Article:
The Sky would flirt with a WNBA title for the next few seasons, including a Finals appearance in 2014, where Diana Taurasi’s Mercury swept them in three games.
The closest they would come to a WNBA Finals after that loss would be in 2016, in a semifinals matchup with Candace Parker and the Los Angeles Sparks, the eventual WNBA Finals MVP and League Champions.
That season’s MVP, however, was not Parker. Instead, it was her teammate Nneka Ogwumike. The 2012 first-overall pick was the perfect tandem to Parker’s game. But it also felt like Ogwumike was there to take the reins from Parker, who had now been with the team for almost a decade.
The Sparks would repeat their dominance in 2017, this time facing off against Whalen and Moore’s Lynx. Minnesota fended them off, taking the series in 5 games. The Sparks have not been back to the Finals since.
And neither have the Chicago Sky, as they fell back to the middle of the pack after that 2016 series against Los Angeles. But perhaps the biggest change for them was the trade that sent Delle Donne to the Washington Mystics, where she won a title in 2019.
And now, the Sky have a new face, a familiar face, leading their franchise.
The decision for Candace Parker to leave Los Angeles is one that should be sending shockwaves through the league, and through the sports world. It’s a shift in the landscape of the league for sure, but it’s also a LeBron returning to Cleveland of sorts.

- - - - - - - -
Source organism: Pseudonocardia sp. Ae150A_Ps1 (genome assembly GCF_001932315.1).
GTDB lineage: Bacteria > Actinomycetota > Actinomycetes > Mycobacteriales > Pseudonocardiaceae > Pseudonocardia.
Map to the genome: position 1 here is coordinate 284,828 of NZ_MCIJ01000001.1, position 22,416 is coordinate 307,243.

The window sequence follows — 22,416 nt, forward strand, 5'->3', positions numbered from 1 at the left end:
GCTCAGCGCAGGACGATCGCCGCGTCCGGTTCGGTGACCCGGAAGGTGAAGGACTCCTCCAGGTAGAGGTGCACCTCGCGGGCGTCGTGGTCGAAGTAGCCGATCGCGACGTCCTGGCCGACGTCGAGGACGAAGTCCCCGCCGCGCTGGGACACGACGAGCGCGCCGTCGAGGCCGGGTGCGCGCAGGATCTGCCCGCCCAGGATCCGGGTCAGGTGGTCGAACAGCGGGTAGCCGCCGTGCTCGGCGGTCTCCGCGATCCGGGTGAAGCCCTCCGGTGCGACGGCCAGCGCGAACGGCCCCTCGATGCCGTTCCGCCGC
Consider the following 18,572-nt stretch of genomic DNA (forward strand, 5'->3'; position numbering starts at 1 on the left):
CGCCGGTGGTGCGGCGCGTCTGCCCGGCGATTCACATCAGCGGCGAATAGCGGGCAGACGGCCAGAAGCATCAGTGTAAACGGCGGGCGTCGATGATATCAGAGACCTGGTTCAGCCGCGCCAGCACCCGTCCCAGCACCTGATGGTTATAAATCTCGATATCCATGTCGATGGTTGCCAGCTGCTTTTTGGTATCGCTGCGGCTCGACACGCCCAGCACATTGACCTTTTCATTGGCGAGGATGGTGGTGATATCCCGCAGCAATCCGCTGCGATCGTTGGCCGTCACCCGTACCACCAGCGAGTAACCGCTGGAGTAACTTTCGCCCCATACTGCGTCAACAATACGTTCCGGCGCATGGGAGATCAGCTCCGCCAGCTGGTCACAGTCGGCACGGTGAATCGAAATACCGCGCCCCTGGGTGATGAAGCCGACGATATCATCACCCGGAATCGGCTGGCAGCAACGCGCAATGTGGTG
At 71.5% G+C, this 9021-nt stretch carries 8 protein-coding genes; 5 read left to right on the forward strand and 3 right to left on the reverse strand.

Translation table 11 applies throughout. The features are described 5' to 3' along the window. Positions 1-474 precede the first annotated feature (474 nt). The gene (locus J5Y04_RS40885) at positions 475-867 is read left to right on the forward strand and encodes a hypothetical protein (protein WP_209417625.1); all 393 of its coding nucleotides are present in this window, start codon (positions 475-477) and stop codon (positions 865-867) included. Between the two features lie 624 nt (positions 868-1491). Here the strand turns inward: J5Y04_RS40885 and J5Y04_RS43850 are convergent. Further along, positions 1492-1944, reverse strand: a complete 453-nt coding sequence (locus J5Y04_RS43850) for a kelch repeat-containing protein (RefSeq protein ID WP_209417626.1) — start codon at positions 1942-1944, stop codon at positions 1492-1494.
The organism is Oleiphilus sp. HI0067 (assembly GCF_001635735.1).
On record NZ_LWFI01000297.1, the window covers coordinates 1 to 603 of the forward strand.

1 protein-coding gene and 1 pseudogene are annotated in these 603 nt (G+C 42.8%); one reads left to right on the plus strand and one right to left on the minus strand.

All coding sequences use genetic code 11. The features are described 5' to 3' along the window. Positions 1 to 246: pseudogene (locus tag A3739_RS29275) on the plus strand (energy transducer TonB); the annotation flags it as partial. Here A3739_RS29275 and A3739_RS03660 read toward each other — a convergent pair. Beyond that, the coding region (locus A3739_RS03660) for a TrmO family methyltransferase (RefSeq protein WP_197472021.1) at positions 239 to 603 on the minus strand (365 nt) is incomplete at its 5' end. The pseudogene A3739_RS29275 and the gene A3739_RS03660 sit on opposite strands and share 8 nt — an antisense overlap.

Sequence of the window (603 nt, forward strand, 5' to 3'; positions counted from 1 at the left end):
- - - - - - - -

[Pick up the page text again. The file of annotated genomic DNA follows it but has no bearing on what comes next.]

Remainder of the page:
Candace Parker has been a force for women’s basketball both on the collegiate and professional level for the better part of the last two decades. Even more, she took the torch from one of the most prolific basketball players of the last half century, and she ran with it. And now, she’s returning home, after making a decision she did not take lightly.
While making her call to leave LA, Parker called Dwyane Wade and Kevin Durant to ask for their advice on how to navigate free agency as a superstar.
“The biggest thing that I got from them was ‘You need to follow your heart,'” Parker said to Insider. “‘You need to follow what you want and what you desire and let all of that other stuff take care of itself… And so I think that’s what I ultimately did.”
It cannot be easy to leave a team that has relied on you for so long and completely change the backdrop you’ve played in your entire career. And yet, here’s Parker taking it in stride, heading home to Chicago, playing for her city. But even further, she’s blazing a trail for those who have come after her. And she’s putting the WNBA on the same level as its male counterpart.
“I’m leaving because, contractually, I can go where I want, and I can make that decision. I think player empowerment is something that is super important and talked about more. I do believe that the WNBA and the NBA kind of mimic each other.”
“[If] my journey gives others the power to do what they want to do, I think it’s great.”
- / 1 year ago
To me, Rachel Nichols is the personification of posting a black square on Instagram.